When Egyptologist Joyce Tyldesley visited Bolton Museum as a child, she was unaware that the bust of Nefertiti she admired there was in fact a replica. She soon found copies of the work popping up in museums around England. The original bust was first displayed when the discovery of the tomb of Tutankhamun was causing a sensation in the 1920s. At the time, it seemed to appeal to the public imagination as a surprisingly modern form of art deco.
In fact, the bust had already been discovered years earlier by Ludwig Borchardt’s team at Amarna, in December 1912. In Nefertiti’s Face: The Creation of an Icon, Joyce Tyldesley discusses the meagre facts about Nefertiti’s life, the artist that created her image and her subsequent journey to the west as an icon of beauty as well as controversy. It is an enjoyable little book (186 pages of text), that leaves the reader wanting to know more (42 pages of notes, bibliography and index).
Tyldesley interestingly describes Thutmose, the creator of these and other models of the Amarna royal family, as an artist-businessman, much like Rembrandt and his workshop during the Dutch Golden Age (pardon the comparison – I currently work at the Rijksmuseum in Amsterdam). We know so much and yet so little about artists in ancient Egypt. Deir el-Medina is overly represented in the record, while craftsmen from other places and periods are barely known by name. Were artists not allowed to sign their work because of the sacredness of what they depicted?
We have come to identify the famous bust with our image of Nefertiti, although it is in fact exceptional (and anonymous). How do we identify the Amarnas (the Kardashians of the ancient world), if not by their cartouches? Nefertiti is known for her ‘feminized’ form of the blue crown, while Kiya is simply identified by her large earrings.
Busts are very uncommon, because they were not considered ‘complete’ images. We know of Old Kingdom ‘reserve heads’, Tutankhamun’s lotus head, ancestors busts from Deir el-Medina and the Amarna artist’s models (most of which are much less ‘finished’ than the Nefertiti bust). A modern art project intended to give Nefertiti a body sparked outrage from the Egyptian community. The sacredness of the image is still under discussion today.
During the Amarna excavations, Borchardt was not always present himself. He relied on Hermann Ranke and experienced local workmen for a large portion of the work. According to the Antiquities Law of 1912, a system of partage was in place that required the findings to be split in half, giving first choice to the Antiquities Service. Two lists were made, one headed by a household shrine, one by Nefertiti. Both collections were inspected and a protocol was signed. A succesful exhibition was then held in Berlin, strangely without the bust.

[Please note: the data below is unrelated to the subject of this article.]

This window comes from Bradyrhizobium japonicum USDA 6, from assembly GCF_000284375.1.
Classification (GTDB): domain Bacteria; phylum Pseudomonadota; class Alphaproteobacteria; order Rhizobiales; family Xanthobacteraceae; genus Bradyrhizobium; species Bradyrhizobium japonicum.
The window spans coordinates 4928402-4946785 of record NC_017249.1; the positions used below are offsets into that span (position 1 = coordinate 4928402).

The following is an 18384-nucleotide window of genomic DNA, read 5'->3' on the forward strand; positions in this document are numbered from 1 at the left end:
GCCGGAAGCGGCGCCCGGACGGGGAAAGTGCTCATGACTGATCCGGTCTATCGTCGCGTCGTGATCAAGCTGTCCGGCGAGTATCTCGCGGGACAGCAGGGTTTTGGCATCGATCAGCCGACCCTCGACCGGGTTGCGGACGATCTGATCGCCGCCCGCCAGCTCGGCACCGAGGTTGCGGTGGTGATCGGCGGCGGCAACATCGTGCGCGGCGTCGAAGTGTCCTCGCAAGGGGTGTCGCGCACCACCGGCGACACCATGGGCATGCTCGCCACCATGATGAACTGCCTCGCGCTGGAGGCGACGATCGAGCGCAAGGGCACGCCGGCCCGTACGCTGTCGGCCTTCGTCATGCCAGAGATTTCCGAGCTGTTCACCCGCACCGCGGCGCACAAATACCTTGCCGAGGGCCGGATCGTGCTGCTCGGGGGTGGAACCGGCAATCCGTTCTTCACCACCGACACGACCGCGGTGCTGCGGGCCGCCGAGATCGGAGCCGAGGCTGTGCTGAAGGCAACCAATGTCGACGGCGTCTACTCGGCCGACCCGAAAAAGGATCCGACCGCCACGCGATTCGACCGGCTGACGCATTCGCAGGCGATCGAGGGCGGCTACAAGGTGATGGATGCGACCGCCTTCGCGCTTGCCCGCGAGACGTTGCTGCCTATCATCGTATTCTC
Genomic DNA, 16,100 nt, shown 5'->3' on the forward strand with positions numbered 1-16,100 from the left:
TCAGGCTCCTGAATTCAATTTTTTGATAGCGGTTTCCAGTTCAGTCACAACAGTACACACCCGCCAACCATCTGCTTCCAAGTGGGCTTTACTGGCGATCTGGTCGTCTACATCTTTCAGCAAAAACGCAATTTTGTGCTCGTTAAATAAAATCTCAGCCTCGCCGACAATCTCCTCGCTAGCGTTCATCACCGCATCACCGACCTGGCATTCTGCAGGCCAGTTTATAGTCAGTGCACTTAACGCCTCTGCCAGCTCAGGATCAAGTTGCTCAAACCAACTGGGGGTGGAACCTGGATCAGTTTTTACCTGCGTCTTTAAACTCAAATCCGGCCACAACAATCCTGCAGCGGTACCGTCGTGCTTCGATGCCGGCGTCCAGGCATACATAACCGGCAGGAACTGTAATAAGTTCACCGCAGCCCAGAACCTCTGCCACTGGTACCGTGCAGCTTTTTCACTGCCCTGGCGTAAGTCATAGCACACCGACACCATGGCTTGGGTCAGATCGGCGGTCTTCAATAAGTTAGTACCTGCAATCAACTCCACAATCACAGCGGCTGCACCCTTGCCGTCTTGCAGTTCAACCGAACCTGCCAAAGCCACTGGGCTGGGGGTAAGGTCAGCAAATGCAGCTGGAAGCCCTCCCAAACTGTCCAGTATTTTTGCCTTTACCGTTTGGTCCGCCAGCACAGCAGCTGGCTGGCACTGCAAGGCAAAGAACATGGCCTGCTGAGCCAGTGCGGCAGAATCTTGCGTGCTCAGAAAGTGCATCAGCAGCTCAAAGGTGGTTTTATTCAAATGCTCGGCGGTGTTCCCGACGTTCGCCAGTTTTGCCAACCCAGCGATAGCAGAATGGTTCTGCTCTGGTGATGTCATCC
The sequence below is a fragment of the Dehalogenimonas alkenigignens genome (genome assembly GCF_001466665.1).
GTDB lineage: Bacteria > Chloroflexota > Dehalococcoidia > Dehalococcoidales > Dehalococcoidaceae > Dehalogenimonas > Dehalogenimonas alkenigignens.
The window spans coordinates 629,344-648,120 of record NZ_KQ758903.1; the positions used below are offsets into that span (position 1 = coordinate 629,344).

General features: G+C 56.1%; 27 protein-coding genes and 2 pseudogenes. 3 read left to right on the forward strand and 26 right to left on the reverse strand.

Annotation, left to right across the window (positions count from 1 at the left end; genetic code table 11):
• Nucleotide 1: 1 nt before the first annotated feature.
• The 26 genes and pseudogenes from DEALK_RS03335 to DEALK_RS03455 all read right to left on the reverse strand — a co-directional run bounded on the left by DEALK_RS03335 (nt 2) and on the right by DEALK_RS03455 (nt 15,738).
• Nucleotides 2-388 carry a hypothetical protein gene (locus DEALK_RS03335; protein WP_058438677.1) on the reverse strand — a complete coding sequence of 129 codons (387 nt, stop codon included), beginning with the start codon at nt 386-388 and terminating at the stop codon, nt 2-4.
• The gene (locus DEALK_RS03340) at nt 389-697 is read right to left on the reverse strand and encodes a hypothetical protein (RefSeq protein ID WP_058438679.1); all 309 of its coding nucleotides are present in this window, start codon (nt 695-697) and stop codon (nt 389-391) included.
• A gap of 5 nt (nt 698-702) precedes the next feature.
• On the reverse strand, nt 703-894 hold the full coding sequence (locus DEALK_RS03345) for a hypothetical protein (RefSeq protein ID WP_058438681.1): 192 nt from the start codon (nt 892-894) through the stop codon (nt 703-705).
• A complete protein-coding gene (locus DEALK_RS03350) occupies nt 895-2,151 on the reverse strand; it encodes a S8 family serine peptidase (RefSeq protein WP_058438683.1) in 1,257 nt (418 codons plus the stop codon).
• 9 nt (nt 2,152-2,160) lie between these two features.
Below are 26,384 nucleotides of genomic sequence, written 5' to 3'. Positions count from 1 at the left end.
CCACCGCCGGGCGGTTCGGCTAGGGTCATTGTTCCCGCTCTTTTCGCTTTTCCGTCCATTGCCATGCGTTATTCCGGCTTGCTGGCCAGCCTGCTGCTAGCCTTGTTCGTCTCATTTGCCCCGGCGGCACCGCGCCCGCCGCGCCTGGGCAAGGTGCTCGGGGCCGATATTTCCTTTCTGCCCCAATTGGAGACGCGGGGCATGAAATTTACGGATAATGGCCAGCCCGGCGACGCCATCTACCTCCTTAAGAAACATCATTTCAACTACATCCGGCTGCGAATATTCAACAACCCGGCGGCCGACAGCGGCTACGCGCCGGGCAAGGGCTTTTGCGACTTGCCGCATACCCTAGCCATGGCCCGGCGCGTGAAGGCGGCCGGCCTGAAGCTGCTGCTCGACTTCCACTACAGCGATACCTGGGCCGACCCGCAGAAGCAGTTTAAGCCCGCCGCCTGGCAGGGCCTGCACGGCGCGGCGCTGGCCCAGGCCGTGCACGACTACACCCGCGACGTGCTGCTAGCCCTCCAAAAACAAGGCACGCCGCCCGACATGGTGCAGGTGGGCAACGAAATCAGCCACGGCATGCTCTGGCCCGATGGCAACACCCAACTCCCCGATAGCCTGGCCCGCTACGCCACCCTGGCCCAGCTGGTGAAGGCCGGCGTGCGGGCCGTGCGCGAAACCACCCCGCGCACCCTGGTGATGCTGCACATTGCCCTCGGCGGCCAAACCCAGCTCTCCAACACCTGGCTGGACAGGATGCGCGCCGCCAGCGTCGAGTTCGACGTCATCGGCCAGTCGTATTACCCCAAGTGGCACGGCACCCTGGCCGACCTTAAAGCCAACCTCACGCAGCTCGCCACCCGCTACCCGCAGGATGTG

The discovery of the bust
It was only in April 1924, after the war, that Nefertiti was displayed to the public. Sensing that an error was made, in 1929 negotiations were held for her return to Egypt, but (German) public opinion was against it. Nefertiti had accidentally become part of the national identity of post-war Germany. In 2011, then director of the Supreme Council of Antiquities Zahi Hawass made a formal request to the Prussian Cultural Heritage Foundation (officially the keeper of Nefertiti) for return of the bust, which was rejected, and further action was halted by the Arab Spring revolution. The story of Nefertiti seems unfinished, but here the book ends.
in July this year, an ‘Egyptian head with features of King Tutankhamen’ was offered for sale at Christie’s in London. This statue of brown quartzite representing Tutankhamun as the god Amun seems to originate from the Karnak Temple in Luxor. It was acquired in 1985 from Munich art dealer Heinz Herzer, who was earlier involved in a controversial sale. According to Christie’s, it had been part of the collection of enigmatic Prinz Wilhelm von Thurn und Taxis. Unsurprisingly, the sale of the statue for £4.7 million led to public outcry. Egypt even intends to take legal action.
The Tutankhamun head sold by Christie’s
Although the legality of the sale is dubious at best, there is also the viewpoint of ethics. While ridiculous amounts are being paid for Egyptian antiquities on the art market, an employee (in fact, the director) of the Egyptian Museum in Cairo made just a couple of hundred dollars per month in 2004.
Questions about the legitimacy and ethics of dealing in art and antiquities are now more current than ever. In order for us to continue enjoying this heritage both within Egypt and in collections around the world, the discussion needs to remain open.